A few years before my dad died I sat up drinking with a girlfriend and found myself telling her – much to my surprise and with an honesty born out of alcohol – that I couldn’t imagine a world without him. He’s been gone five years now and in the intervening period I’ve had time to reflect on everything that, unknown to both of us then, lay ahead of dad and me.
He was a clever man. Intellectually curious in a way that mum, with her skittish Irish temperament, could never be. When I was very young he and I used to go on dusty bike rides through the Surrey lanes; and in the run up to the local horticultural show we’d hike up Box Hill to gather wild flowers, which I then had to name. I still have, tucked in the pages of Keble Martin’s Concise British Flora, the green felt-tipped list that earned me first prize.
Dad gave me so many tangible things. A love of France – he used to read a French novel a fortnight and joy, for him, was a very rare steak and a bottle of St Emilion, Premier Cru – a love of gardening and an ability to pick oneself up when things go wrong. When I bombed in my history A level he coached me through my retake with reserves of patience, kindness and tact that my daughter can tell you I’ll never have.
But then, in the last decade of his life his health started to fail. The writing was probably lightly fingered on the wall when my friend and I had our late-night conversation.
Dad suffered a series of minor strokes that rendered it impossible for him and mum to stay in the home where they’d lived for 30 years. They needed to sell, but mum – who with hindsight was already in the early stages of dementia – refused.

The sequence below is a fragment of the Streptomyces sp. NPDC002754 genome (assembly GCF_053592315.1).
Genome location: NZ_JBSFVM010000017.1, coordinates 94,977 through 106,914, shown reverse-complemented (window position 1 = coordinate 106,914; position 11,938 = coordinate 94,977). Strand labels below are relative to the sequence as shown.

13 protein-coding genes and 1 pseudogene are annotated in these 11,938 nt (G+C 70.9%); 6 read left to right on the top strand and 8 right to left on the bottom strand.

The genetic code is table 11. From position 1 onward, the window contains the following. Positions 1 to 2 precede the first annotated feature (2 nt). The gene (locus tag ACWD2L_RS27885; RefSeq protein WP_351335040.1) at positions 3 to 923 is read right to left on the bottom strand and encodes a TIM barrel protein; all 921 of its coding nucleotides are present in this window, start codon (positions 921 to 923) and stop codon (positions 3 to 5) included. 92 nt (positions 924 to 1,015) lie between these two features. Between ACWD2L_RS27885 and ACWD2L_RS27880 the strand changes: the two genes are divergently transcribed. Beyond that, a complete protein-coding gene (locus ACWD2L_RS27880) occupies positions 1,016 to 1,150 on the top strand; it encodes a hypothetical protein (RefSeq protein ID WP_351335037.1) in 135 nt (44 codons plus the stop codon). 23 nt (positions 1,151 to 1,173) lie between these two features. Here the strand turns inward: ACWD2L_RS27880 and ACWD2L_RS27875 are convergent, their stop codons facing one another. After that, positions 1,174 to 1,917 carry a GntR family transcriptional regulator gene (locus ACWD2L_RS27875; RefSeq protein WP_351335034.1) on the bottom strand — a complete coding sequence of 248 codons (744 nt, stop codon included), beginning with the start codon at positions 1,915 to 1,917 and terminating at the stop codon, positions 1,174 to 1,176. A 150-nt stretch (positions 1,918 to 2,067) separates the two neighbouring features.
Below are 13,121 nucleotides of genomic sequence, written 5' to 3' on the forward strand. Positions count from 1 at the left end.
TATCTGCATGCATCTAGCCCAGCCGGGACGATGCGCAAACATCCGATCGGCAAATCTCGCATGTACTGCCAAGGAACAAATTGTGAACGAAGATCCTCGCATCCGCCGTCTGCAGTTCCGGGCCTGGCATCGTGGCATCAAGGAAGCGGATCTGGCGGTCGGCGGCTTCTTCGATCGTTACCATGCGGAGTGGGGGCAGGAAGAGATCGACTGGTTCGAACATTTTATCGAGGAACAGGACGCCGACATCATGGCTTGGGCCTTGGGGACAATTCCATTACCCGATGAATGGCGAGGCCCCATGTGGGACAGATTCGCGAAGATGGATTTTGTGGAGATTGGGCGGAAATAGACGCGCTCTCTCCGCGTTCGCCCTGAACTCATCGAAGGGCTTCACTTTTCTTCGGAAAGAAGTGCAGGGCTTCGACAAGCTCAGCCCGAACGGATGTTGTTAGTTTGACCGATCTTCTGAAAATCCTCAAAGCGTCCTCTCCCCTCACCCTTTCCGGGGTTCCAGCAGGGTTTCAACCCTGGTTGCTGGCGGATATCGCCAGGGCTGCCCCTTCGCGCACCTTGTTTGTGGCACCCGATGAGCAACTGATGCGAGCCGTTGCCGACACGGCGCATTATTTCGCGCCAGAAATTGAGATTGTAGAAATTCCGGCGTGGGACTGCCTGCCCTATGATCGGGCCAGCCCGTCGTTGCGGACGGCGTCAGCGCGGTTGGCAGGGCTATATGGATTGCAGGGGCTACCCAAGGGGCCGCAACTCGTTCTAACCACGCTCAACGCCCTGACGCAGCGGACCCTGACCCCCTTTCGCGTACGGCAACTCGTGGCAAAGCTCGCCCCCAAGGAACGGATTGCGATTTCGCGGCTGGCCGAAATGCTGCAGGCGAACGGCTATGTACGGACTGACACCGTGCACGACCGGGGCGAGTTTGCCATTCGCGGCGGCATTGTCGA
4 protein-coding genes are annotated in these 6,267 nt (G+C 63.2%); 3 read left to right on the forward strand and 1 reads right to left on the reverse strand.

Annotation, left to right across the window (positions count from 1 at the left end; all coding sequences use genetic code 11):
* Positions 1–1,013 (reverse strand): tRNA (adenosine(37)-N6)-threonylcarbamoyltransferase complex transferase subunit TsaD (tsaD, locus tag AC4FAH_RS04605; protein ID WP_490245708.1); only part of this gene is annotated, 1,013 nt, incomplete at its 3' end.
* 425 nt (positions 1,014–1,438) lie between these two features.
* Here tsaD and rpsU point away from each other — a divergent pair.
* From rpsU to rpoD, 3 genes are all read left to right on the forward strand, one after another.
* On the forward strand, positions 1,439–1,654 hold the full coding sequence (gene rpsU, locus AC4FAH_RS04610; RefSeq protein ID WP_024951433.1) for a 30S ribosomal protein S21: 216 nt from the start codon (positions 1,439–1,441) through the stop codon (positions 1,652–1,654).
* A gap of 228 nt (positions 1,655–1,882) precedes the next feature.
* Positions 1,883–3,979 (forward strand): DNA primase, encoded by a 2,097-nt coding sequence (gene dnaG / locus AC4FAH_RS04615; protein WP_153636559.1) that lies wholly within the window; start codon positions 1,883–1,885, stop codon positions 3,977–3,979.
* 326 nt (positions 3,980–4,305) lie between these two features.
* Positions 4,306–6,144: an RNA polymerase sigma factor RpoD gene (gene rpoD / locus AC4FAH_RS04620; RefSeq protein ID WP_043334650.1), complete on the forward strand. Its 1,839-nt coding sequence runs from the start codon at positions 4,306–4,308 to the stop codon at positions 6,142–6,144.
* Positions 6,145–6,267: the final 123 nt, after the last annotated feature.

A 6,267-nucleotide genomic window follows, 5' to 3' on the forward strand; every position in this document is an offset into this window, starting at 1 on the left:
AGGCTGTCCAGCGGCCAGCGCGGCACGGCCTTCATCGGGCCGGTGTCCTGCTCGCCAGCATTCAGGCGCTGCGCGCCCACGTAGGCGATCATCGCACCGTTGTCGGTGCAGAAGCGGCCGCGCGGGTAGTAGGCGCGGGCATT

The traumatic story of how we had to trick her into leaving her beloved home and move into a more suitable flat I’ve already told here. What I didn’t know then was that it marked the beginning of a role reversal between me and dad and, for me, a recalibration of our relationship.
Mum never made it to the new flat. Her dementia, until then only occasionally hinted at, flared up at the shock of leaving her home and subsumed her overnight. She was hospitalised for six weeks before moving into a nursing home.
Guilt weighed on us all. It ate away at dad. Alone for the first time in over half a century, he never quite adjusted. As his health began to decline more rapidly, the focus of my life shifted towards his needs. I was never his carer; we lived too far away and I had a young daughter. Even had it been possible, I could never have done it. I’m ashamed to say I simply didn’t have it in me.
Dad’s body may have been failing but his brain was still sharp and, though he visited mum every day, he was adamant that he wasn’t ready for a nursing home. So instead, I put in place a coterie of local helpers and when, a year or so later, dad suffered a major stroke, I employed a wonderful carer who lived with him until he died.